This section of our newsletter provides information on the latest sanctions, fines and penalties for export violations or matters of non-compliance with the ITAR or EAR issued by the US government enforcement agencies. It is provided as a service to exporters and associates of FD Associates to remind them of the importance of extreme due diligence in all international trade and export compliance matters, particularly those involving exports subject to the ITAR or the EAR. Don't let this happen to you or your company! Call us with questions or concerns at 703-847-5801 or email

Sep. 24, 2020 – 85 Fed. Reg. 60131:BIS denied the export privileges of Walid Chehade of Westlake, OH,for 7 yearsbased on his May 8, 2019 conviction in U.S. District Court for the Western District of Michigan of violating 18 US.C. 371 by knowingly and willfully conspiring to export from the U.S. to Lebanon guns and gun parts designated as defense articles on the U.S. Munitions List (USML, 22 CFR Sec. 121.1) without first obtaining the required licenses from the U.S. Department of State. In the court case,Chehade was sentenced to time served, one year of supervised release, a $5,000 fine, and a $100 special assessment.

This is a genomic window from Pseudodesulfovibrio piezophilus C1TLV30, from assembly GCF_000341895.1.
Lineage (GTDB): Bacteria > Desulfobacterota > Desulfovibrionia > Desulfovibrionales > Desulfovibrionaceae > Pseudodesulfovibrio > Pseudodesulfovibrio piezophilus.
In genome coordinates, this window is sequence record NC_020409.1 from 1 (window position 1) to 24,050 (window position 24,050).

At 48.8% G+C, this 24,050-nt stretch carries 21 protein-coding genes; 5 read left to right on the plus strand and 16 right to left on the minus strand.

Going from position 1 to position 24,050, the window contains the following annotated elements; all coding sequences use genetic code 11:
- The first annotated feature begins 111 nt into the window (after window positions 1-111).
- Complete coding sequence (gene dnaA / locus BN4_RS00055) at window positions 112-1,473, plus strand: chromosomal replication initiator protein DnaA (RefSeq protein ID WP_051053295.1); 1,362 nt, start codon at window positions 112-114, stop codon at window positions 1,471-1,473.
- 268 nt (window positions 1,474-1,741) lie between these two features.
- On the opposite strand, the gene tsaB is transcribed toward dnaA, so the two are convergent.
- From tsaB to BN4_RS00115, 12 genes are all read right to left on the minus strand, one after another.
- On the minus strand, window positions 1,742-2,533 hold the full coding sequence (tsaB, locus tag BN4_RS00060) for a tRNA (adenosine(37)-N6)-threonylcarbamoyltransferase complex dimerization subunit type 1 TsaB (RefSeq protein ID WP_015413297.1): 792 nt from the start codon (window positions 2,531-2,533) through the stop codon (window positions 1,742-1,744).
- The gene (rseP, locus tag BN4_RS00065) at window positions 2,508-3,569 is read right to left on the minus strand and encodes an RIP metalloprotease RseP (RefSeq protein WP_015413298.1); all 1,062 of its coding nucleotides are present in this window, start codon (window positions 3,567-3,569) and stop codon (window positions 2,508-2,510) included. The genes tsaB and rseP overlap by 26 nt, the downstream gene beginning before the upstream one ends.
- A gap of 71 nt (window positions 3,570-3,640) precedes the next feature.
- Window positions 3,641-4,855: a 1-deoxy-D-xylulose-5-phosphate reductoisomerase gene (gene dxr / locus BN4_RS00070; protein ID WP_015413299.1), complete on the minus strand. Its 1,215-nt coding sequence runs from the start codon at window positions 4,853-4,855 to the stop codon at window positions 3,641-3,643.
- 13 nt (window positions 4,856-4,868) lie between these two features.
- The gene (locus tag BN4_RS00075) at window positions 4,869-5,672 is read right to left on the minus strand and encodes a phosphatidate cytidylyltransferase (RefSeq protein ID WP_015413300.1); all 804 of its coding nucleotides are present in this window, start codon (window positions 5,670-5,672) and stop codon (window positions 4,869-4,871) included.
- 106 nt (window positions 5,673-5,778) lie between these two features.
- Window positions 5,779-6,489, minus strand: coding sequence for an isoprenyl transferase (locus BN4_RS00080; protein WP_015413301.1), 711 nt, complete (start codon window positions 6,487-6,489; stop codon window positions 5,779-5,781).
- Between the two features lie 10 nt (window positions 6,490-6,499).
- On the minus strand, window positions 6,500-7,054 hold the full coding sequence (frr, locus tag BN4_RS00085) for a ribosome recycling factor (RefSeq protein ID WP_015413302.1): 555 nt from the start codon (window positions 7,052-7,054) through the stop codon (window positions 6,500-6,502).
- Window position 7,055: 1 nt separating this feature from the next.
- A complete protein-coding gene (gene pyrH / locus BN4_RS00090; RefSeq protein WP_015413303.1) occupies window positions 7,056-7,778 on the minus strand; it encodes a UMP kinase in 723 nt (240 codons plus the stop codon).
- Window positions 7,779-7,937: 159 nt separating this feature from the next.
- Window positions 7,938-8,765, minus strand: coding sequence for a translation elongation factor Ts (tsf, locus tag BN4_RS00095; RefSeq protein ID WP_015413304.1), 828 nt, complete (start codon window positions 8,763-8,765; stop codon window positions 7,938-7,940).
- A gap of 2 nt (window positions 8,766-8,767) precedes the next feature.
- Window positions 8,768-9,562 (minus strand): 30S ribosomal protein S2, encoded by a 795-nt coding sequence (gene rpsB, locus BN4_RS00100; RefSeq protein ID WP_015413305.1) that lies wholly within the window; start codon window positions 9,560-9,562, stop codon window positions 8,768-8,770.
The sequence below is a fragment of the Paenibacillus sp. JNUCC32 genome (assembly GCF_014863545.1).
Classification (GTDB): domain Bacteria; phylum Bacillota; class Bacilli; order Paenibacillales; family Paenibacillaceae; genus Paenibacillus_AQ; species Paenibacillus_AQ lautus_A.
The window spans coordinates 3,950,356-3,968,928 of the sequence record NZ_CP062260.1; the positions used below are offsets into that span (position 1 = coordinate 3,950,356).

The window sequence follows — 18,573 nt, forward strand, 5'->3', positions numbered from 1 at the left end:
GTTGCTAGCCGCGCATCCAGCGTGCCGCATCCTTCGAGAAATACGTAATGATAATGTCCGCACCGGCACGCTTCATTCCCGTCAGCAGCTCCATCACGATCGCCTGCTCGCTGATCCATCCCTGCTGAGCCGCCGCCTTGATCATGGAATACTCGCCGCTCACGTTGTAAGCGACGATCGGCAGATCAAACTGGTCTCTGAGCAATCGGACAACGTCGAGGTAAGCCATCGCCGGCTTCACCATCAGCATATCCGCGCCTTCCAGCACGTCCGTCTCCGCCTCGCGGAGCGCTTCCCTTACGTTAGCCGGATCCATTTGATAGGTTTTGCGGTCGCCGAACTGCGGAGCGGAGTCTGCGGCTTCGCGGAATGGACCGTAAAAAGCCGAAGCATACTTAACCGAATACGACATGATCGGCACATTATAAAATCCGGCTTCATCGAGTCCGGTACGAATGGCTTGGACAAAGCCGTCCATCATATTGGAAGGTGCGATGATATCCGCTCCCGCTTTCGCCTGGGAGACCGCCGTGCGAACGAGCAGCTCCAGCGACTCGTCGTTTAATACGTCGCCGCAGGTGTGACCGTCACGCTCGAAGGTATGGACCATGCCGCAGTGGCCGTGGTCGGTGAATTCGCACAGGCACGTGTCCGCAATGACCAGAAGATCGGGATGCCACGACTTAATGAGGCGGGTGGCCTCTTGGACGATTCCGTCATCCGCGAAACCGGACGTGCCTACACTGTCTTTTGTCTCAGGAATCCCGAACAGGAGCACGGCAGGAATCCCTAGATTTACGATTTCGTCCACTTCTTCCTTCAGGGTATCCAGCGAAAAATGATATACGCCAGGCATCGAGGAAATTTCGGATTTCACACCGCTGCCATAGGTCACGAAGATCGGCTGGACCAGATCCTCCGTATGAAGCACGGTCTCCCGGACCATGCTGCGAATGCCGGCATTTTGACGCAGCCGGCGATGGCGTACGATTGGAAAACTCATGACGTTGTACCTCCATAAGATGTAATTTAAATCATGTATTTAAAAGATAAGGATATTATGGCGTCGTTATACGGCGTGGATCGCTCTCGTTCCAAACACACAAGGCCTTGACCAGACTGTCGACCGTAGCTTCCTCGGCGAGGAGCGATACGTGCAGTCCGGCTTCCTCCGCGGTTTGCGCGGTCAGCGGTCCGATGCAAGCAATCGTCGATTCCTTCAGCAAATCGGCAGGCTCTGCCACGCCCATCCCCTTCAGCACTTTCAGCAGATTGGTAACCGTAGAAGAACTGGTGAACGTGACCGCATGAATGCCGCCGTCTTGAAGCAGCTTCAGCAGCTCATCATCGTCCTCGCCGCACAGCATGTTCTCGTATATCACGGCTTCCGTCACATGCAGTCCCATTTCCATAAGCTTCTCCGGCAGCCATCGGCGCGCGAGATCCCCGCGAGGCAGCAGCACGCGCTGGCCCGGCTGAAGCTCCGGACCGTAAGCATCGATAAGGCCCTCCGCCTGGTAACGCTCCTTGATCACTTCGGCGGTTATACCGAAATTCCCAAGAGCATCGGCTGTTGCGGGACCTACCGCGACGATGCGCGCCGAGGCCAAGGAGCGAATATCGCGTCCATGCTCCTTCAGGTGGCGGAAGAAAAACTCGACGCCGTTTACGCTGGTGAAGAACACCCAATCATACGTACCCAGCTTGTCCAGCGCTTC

Sep. 1, 2020:  Colin Fisher, a citizen of the United Kingdom, pleaded guilty in Federal Court for the Northern District of Florida to violating IEEPA and attempted smuggling in an effort to export a Solar Mars 90 S turbine core engine and parts that could be used to provide needed energy to the oil fields of Iran from the U.S. to a conspirator in Iran who was linked to an Iranian energy company.  Fisher was arrested when he arrived in Pensacola, FL, from the United Arab Emirates (UAE) to consummate the illegal transaction.  The turbine was seized by U.S. federal authorities before its transatlantic journey.


Sep. 1, 2020: Carl Zeiss SBE LLC of Thornwood, NY, agreed to pay $55,000 to settle allegations by BISof 10 violations of the EAR involving exports of rifle scopeswith an estimated value of $889,170 that were controlled for Firearms Convention reasons under ECCN 0A987 to Canada without the required authorization from BIS.Carl Zeiss SBE LLC knew or had reason to know that a license was required for these exports because it had previously applied for and been granted a license from BIS for the same or similar exports that were also controlled under ECCN 0A987.